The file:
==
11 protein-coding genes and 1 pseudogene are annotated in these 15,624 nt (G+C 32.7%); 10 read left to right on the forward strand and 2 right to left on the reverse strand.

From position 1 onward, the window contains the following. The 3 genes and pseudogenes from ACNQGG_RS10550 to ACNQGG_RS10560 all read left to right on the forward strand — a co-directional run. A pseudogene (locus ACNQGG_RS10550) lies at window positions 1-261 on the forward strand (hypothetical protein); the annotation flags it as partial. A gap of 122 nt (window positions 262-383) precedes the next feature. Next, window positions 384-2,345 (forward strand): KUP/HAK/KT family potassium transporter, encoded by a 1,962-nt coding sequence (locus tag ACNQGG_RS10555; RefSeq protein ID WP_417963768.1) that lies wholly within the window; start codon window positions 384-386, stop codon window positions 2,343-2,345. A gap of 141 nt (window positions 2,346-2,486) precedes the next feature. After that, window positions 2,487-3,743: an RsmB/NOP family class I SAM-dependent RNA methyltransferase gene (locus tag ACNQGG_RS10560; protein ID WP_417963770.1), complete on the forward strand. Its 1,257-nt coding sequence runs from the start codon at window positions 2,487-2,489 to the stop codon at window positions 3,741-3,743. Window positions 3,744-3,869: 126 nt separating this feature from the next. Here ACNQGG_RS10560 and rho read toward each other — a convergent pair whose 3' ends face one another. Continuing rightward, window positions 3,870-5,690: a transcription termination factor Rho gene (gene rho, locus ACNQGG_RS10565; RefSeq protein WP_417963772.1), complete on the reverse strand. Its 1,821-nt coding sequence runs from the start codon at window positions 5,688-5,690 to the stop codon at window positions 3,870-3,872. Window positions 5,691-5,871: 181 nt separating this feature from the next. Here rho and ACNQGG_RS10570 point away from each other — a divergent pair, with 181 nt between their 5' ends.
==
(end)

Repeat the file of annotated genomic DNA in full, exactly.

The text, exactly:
11 protein-coding genes and 1 pseudogene are annotated in these 15,624 nt (G+C 32.7%); 10 read left to right on the forward strand and 2 right to left on the reverse strand.

From position 1 onward, the window contains the following. The 3 genes and pseudogenes from ACNQGG_RS10550 to ACNQGG_RS10560 all read left to right on the forward strand — a co-directional run. A pseudogene (locus ACNQGG_RS10550) lies at window positions 1-261 on the forward strand (hypothetical protein); the annotation flags it as partial. A gap of 122 nt (window positions 262-383) precedes the next feature. Next, window positions 384-2,345 (forward strand): KUP/HAK/KT family potassium transporter, encoded by a 1,962-nt coding sequence (locus tag ACNQGG_RS10555; RefSeq protein ID WP_417963768.1) that lies wholly within the window; start codon window positions 384-386, stop codon window positions 2,343-2,345. A gap of 141 nt (window positions 2,346-2,486) precedes the next feature. After that, window positions 2,487-3,743: an RsmB/NOP family class I SAM-dependent RNA methyltransferase gene (locus tag ACNQGG_RS10560; protein ID WP_417963770.1), complete on the forward strand. Its 1,257-nt coding sequence runs from the start codon at window positions 2,487-2,489 to the stop codon at window positions 3,741-3,743. Window positions 3,744-3,869: 126 nt separating this feature from the next. Here ACNQGG_RS10560 and rho read toward each other — a convergent pair whose 3' ends face one another. Continuing rightward, window positions 3,870-5,690: a transcription termination factor Rho gene (gene rho, locus ACNQGG_RS10565; RefSeq protein WP_417963772.1), complete on the reverse strand. Its 1,821-nt coding sequence runs from the start codon at window positions 5,688-5,690 to the stop codon at window positions 3,870-3,872. Window positions 5,691-5,871: 181 nt separating this feature from the next. Here rho and ACNQGG_RS10570 point away from each other — a divergent pair, with 181 nt between their 5' ends.